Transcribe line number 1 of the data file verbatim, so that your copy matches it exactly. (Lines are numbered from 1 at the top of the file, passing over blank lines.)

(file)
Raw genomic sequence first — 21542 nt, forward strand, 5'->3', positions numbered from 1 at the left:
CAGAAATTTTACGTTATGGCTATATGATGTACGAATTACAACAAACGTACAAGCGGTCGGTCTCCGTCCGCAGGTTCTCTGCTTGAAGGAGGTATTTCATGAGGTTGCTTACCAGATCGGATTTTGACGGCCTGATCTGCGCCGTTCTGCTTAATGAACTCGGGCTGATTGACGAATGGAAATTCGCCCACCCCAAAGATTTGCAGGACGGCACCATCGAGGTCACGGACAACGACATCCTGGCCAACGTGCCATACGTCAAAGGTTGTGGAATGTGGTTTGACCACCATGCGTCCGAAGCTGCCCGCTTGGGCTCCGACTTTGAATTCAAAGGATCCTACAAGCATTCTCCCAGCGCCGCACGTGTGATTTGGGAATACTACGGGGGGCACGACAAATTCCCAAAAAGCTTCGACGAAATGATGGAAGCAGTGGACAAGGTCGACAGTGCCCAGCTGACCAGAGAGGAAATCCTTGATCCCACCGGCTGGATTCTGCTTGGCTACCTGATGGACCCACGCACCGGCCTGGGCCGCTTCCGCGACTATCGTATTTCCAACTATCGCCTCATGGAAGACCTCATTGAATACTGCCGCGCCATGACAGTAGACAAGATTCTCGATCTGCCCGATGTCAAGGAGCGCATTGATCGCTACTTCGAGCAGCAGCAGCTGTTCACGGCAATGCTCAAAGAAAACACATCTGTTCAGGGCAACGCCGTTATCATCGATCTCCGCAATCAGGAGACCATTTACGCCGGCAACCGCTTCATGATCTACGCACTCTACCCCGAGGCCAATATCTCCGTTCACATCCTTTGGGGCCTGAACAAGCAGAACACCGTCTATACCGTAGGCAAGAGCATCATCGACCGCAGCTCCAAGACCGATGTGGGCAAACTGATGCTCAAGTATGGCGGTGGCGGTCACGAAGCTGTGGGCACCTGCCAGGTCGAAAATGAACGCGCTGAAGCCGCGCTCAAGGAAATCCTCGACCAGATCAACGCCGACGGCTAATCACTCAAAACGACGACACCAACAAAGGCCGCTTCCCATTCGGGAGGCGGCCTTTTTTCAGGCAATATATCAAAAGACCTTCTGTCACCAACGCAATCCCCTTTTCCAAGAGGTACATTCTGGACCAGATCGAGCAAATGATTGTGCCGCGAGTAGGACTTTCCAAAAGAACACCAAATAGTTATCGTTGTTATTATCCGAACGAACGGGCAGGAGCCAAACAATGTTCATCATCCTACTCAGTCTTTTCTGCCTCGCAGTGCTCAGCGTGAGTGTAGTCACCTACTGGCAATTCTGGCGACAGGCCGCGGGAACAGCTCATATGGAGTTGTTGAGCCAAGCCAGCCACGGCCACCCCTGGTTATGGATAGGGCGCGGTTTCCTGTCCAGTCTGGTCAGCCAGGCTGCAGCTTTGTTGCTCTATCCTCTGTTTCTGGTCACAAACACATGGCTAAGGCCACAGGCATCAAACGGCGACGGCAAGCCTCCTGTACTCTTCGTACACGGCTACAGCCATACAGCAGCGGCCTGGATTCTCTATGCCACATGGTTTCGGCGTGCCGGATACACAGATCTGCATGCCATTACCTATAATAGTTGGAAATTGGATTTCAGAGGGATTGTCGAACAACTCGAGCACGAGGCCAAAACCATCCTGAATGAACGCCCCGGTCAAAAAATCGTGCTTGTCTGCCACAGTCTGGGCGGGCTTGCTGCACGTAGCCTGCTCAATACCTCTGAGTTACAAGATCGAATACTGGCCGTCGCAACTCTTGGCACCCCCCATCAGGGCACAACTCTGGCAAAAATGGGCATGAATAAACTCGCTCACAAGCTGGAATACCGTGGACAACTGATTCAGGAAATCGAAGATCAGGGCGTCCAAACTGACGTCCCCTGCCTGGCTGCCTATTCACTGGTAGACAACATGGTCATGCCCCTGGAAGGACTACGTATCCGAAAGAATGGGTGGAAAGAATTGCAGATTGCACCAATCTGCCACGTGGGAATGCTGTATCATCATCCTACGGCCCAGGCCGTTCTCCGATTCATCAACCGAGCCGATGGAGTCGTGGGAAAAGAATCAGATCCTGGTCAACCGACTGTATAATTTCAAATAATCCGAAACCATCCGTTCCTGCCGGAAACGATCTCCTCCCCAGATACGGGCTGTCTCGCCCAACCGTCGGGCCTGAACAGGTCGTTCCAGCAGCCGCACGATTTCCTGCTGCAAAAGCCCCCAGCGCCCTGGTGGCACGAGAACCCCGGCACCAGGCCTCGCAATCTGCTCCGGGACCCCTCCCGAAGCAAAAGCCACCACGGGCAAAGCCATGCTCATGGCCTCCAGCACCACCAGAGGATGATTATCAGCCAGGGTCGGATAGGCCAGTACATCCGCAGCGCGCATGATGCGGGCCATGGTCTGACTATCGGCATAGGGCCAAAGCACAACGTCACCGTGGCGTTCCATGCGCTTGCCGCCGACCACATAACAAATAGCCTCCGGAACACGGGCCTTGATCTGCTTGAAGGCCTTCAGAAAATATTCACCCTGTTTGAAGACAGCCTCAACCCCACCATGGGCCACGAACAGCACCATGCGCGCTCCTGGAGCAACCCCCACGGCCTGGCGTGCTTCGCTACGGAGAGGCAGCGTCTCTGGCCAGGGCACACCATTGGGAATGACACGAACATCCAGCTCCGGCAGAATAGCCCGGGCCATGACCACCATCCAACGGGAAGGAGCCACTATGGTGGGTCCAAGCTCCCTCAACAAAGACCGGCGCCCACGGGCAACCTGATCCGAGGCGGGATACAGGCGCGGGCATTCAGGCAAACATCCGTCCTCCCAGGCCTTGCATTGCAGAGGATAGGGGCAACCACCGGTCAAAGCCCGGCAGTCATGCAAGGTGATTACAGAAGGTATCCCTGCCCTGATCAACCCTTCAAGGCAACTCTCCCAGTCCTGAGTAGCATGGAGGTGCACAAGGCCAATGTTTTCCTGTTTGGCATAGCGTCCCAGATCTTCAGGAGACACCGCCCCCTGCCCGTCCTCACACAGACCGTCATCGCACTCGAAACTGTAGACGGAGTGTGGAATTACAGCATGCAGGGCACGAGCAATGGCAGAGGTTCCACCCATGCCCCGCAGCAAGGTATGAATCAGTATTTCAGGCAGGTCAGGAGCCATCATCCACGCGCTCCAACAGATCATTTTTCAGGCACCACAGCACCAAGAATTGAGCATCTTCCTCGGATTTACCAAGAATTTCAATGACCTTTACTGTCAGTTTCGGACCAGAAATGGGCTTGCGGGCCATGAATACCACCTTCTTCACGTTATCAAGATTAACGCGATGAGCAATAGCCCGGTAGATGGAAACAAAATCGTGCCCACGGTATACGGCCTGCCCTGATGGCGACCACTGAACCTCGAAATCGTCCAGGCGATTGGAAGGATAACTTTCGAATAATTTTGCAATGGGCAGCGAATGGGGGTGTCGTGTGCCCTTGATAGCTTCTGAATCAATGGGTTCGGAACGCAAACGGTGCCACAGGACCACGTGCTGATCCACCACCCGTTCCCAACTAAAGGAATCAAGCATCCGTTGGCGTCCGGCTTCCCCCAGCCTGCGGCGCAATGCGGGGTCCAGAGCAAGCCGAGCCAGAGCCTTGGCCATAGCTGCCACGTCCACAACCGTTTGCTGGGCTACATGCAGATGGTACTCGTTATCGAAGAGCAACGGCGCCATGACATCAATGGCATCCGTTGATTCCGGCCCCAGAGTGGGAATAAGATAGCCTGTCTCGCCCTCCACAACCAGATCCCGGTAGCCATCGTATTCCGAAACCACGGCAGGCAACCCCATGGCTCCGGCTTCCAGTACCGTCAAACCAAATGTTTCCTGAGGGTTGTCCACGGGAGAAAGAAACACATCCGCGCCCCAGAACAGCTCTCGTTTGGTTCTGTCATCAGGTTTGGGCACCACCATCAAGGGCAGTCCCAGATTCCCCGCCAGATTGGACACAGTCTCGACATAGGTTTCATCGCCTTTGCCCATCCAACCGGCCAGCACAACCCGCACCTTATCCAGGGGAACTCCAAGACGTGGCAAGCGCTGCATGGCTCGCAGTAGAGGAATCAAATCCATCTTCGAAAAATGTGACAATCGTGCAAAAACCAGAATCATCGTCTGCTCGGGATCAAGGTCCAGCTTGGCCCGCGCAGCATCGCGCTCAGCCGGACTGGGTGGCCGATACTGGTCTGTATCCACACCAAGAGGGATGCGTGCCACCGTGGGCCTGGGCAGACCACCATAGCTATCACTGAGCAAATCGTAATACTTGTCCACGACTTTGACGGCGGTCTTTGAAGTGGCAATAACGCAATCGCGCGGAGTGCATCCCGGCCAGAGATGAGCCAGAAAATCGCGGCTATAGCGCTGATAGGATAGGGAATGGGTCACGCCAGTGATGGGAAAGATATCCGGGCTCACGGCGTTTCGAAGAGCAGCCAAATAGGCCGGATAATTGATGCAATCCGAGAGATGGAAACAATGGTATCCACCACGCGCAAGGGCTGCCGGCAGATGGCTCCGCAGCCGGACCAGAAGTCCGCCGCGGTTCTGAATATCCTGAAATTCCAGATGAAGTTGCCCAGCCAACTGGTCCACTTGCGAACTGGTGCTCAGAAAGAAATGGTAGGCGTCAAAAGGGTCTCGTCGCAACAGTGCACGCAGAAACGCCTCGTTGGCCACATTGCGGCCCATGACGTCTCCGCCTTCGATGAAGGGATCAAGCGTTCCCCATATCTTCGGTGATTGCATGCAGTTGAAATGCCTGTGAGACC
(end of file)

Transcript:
Raw genomic sequence first — 21542 nt, forward strand, 5'->3', positions numbered from 1 at the left: